Generative AI, the Digital Divide, and the Tremendous Opportunity

GenAI’s rapid advancement certainly has its drawbacks, but there is an opportunity for telecommunications companies to help mitigate the impacts while also driving financial value and building social capital.

4 Min Read
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Aleksey Funtap via Alamy Stock

Stories about the promise of generative AI are everywhere, and parts of society are adopting it at an unprecedented pace. This rapid advancement, however, does have its drawbacks, one of them being the threat GenAI poses to widening the digital divide. Telecommunications companies have an opportunity to help mitigate the impacts while also driving financial value and building social capital.  

With the next iteration of GPT expected later in 2024, the need for infrastructure improvements is arriving faster than most industry leaders recognize. The adoption implications of ChatGPT alone are staggering, with the platform reaching one million subscribers in less than one week -- faster than any other platform. It accumulated 57 million active users in its first month of availability and surpassed 100 million active users in January 2023, less than two months after it launched.  

Already, access to the internet is unevenly distributed. According to 2023 Pew Research data, 83% of White adults have access to broadband internet, while only 68% of Black adults have the same access. At this stage, further iterations of this technology require more computing power, which could triple the cost of running an AI query. This lack of access to this computing power is exacerbating underlying societal inequities and driving the demand for better infrastructure in underserved areas to close the gap. It also presents telecom companies with a significant opportunity to increase their ESG ratings and create both social capital and financial value over the long term.  

Related:ChatGPT Year One: The Drama & Disruption

New tech like GenAI may create more demand on the network than telecoms are able to supply. Telecom companies can capitalize on these new technologies driving greater demand, but it will come at a cost in terms of upgrading cellular networks and leveraging fiber networks and other infrastructure. One way for companies to reduce investment costs is to demonstrate to investors, customers and other stakeholders how they are addressing inequities like the digital divide head-on.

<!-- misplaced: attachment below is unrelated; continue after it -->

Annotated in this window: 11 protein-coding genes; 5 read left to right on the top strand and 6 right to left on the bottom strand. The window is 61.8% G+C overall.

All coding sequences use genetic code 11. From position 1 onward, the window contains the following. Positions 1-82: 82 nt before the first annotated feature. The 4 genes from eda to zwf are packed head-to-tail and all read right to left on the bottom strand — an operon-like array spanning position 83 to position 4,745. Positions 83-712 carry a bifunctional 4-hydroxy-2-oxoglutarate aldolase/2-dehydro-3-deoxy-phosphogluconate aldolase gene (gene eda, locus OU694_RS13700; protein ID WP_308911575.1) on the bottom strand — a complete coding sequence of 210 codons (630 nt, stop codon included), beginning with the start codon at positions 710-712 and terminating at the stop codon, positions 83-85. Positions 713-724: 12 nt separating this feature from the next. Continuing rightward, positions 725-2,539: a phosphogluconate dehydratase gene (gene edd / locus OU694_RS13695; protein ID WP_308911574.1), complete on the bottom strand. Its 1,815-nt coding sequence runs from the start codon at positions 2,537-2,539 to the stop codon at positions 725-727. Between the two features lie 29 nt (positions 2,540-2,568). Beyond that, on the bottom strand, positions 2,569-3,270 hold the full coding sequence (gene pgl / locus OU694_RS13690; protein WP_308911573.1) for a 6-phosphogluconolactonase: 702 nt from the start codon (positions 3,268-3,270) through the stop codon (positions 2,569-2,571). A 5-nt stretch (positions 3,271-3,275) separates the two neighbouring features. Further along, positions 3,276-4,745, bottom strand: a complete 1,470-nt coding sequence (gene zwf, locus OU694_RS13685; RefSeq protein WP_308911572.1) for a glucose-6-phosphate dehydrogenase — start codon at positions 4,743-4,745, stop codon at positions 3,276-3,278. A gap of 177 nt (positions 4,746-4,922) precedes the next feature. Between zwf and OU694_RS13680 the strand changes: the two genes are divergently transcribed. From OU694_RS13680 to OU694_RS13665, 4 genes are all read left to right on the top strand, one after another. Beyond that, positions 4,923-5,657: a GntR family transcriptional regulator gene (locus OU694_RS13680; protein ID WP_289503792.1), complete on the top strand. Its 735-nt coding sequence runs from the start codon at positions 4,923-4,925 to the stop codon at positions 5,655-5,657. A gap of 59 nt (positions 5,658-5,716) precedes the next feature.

Access to generative AI and tools such as ChatGPT is becoming the new table stakes for many walks of life. As businesses implement this technology, workers will need to be upskilled. Children -- the next generation of workers -- will need access at school and at home. And leaders must continually strive for an AI future that’s fair and equitable. The reality is that those who know how to use AI tools will have a significant advantage over those who don’t.  

Related:AI Needs a Human Touch for DEI Efforts

For telecoms, adopting an ESG-principled strategy to introduce or enhance broadband services in low-income areas is more than an opportunity to enhance the quality of life among people who have been historically under-connected; it can also build their brand and grow their subscriber base.  

By aligning business strategy with a clear ESG framework, companies can significantly reduce the cost of borrowing when raising capital to invest in major GenAI infrastructure projects. In the KPMG US 2023 ESG and Financial Value survey, 43% of business leaders at companies with more than 10,000 employees cited access to new capital sources as one of the top financial benefits of their ESG strategies.  

Further, the principal downside of failing to meet stakeholders’ ESG expectations is becoming increasingly apparent. In KPMG’s 2023 CEO Outlook, more than one in five US CEOs cited the higher cost of and/or difficulty in raising financing as one of the greatest risks to not making good on their ESG commitments.  

Telecom companies that prioritize ESG principles have a higher probability of accessing capital markets and financing the upgrades required to make mass adoption of GenAI a reality. Our clients are often required to submit ESG corporate due diligence reports to their lenders or rating agencies when seeking to raise capital. These due diligence reports or “ESG report cards” rate businesses on several metrics and pillar scores, including “access to telecommunications.”  For example, a low rating in providing access to underserved communities can raise borrowing costs with lenders.  

Related:Navigating the Impact of AI on Teams

Telecom companies have an opportunity to leverage government incentives, create goodwill in underserved communities, and help bridge the knowledge gap widened by GenAI. Business leaders have an opportunity to create an early-stage AI legacy that prioritizes ESG principles and creates a more inclusive and equitable society.  

AI is advancing rapidly. While its impacts are taking shape today, many of the benefits won’t be felt until long after the current slate of business leaders have either retired or moved on. The telecom companies that take a long-term approach and consistently focus on value-creation by investing in closing the digital divide will have a competitive advantage in the race to own the infrastructure GenAI will run on.  

About the Author(s)

Sean Sullivan

Principal, KPMG

Sean Sullivan is a Principal with KPMG US.

Nate Gabig

Principal, KPMG

Nate Gabig is a Principal with KPMG US.

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